Designboom has a full range of pictures of 10 different conceptual product designs available, along with a few excerpts of text from the book.
Design Forward, Esslinger’s Book will be released on January 16, 2013.
Apple has long supported VESA mounting brackets for its larger displays, including the 27″ iMac, the 27″ Thunderbolt and 24″ and 30″ Cinema Displays. With Apple’s adapter bracket, the desk stand can be removed and the display can be attached to any VESA-compatible mount.
However, the new, thinner 27″ iMac, does not support VESA mounting according to an email from Apple obtained by MacTrast. This is also noted in a compatibility note for the Apple VESA Mount Adapter Kit on the Apple Online Store.
Thank you for your inquiry. The new iMac is not VESA mount compatible at this time.
We appreciate your feedback on this feature and will take it into consideration.
iMac owners frequently mount their machines to wall brackets for use as kiosks or other commercial displays, or to attach them to an articulating wall mount for flexible placement.
(Photo courtesy Flickr/Jaysin Trevino)
Former Apple employee Don Melton has shared a unique look behind the scenes of the Safari development team. Melton was the team leader on both the Safari and WebKit products that are now used by millions of users on both iOS, the Mac, and Windows.
The name Safari, however, wasn’t decided on until less than a month before the browser was originally launched. A number of different names were suggested, including ‘Freedom’, but none of them seemed right.
The name ‘iBrowse’ was used sarcastically within the team, though it was never used within the code. The development code name for Safari was ‘Alexander’.
From that point on, we had a brief discussion about the product name at random HI design sessions every month. Again, I don’t remember any particular name we talked about. They all sounded so awful to me that I’ve purged from my mind the trauma of imagining the browser being labeled with any of them. And the candidate names seemed to get worse the closer we got to shipping.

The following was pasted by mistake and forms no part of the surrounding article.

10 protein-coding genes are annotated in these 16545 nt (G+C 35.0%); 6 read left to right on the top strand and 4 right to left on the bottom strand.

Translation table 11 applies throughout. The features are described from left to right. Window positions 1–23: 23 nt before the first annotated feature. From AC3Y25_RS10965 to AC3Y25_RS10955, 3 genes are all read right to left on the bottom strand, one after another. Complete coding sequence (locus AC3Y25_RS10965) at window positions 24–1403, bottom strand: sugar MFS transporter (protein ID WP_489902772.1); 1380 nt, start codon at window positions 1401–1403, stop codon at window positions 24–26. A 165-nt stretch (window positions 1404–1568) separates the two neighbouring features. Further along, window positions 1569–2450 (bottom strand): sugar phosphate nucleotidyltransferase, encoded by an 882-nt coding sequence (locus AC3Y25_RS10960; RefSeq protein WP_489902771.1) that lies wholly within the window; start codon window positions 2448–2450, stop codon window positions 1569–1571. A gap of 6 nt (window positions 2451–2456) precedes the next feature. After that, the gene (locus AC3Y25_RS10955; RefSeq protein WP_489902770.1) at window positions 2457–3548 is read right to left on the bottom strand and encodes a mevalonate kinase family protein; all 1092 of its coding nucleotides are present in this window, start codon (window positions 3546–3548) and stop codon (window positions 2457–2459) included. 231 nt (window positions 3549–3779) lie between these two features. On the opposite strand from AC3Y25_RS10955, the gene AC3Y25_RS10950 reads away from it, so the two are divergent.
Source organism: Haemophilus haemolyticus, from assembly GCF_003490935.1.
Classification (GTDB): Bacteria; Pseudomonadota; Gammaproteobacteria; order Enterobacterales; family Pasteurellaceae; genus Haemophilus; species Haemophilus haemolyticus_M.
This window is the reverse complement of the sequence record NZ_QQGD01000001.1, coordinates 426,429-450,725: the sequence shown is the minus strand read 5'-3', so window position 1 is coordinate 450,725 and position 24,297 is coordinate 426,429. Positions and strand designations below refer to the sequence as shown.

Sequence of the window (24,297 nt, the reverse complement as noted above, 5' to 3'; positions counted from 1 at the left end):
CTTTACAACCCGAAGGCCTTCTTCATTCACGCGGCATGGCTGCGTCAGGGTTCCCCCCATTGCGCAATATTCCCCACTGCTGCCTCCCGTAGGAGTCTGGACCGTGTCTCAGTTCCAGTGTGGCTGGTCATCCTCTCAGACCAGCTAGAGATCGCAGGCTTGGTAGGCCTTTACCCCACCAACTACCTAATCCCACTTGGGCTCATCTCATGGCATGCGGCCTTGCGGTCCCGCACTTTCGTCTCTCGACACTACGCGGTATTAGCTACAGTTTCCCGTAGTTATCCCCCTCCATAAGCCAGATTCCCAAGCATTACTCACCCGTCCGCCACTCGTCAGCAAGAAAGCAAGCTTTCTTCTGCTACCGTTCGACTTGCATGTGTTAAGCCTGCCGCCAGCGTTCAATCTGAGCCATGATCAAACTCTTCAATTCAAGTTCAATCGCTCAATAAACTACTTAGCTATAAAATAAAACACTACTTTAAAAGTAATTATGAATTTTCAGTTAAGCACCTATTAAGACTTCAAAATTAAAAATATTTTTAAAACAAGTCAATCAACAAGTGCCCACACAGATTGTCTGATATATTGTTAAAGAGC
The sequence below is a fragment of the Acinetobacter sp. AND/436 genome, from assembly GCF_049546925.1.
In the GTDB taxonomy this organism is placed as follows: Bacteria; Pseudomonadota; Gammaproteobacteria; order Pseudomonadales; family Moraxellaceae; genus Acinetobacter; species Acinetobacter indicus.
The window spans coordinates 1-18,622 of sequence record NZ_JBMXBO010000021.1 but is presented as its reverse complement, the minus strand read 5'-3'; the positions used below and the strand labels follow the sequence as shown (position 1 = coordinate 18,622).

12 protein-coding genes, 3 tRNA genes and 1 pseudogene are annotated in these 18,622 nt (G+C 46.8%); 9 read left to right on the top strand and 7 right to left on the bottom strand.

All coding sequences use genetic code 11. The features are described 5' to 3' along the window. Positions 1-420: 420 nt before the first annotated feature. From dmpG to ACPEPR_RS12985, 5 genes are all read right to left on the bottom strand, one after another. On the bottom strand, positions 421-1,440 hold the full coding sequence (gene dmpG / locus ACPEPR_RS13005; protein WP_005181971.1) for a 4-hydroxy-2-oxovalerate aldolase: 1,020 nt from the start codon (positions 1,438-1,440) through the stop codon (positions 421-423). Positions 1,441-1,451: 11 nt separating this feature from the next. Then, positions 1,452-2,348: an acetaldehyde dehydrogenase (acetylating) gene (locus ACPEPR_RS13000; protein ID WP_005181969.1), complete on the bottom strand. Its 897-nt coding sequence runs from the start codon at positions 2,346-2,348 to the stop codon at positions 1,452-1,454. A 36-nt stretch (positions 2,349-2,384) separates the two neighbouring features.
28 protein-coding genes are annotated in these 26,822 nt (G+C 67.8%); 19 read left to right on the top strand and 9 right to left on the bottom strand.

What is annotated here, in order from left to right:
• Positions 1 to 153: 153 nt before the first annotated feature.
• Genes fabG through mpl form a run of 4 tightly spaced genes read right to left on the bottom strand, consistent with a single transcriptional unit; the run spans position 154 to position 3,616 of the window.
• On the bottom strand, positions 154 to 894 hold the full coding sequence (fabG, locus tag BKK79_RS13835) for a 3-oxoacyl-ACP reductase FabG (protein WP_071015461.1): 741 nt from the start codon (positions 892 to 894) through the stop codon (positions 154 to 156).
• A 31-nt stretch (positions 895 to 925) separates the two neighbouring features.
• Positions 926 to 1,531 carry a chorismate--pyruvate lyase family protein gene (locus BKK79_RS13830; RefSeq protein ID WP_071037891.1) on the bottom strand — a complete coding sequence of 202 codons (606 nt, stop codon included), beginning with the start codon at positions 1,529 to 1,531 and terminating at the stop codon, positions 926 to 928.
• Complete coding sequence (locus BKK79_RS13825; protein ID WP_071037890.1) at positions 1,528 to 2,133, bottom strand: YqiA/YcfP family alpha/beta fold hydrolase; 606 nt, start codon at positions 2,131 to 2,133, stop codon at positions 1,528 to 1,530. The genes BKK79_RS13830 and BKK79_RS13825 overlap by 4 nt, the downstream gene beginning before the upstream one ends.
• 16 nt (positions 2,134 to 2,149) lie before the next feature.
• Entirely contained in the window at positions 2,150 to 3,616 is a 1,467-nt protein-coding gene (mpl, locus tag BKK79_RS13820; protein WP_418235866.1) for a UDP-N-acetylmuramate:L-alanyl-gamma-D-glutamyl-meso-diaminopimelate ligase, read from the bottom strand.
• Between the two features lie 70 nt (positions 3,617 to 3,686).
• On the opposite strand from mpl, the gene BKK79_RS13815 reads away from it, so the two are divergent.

I’m not sure if any of the names I heard came from Steve after that initial session. I think he doomed some group in Marketing to iterate on them for awhile. And the few names I proposed were stinkers too. No one was without sin here.
Finally I stopped thinking about it because of more important things to worry about — like actually getting the engineering done.
In the end, the name ‘Safari’ was chosen and the rest is history.
Alfred is a beloved launcher program for Mac OS X that allows users to quickly launch Google searches, launch applications, make quick calculations and more. Now, the developers behind Alfred have revealed in a blog post one of the new features for version 2.0.
The feature is called Workflows and allows users to create advanced functions to make Alfred even more useful. Some examples are the ability to research a film before watching or uploading photos to Flickr.
Movies weren’t created equal, so before I start watching a movie, I can search for “movie dark knight rises” to decide whether or not I should watch it. This will launch a YouTube search for the trailer in Chrome (because I don’t have Flash installed in Safari), an IMDB search using a default web search, and a Rotten Tomatoes custom search I’ve created.
Alfred 2.0 goes into beta in January and prospective beta testers can take part by upgrading to a “Mega Supporter” account.
Adobe has updated Photoshop Lightroom, its prosumer image editor, with retina display support. Photoshop and Illustrator CS6 were upgraded with similar support earlier this week.
• HiDPI support within the Library and Develop Modules. HiDPI provides support for Retina-enabled Macs.
• Additional raw file support for 20 cameras including the Canon EOS 6D, Nikon D600 and Olympus PEN E-PL5
• Corrections and bug fixes for issues introduced in previous versions of Lightroom.
Adobe Photoshop Lightroom 4 is available on the Mac App Store for $149.99. [Direct Link]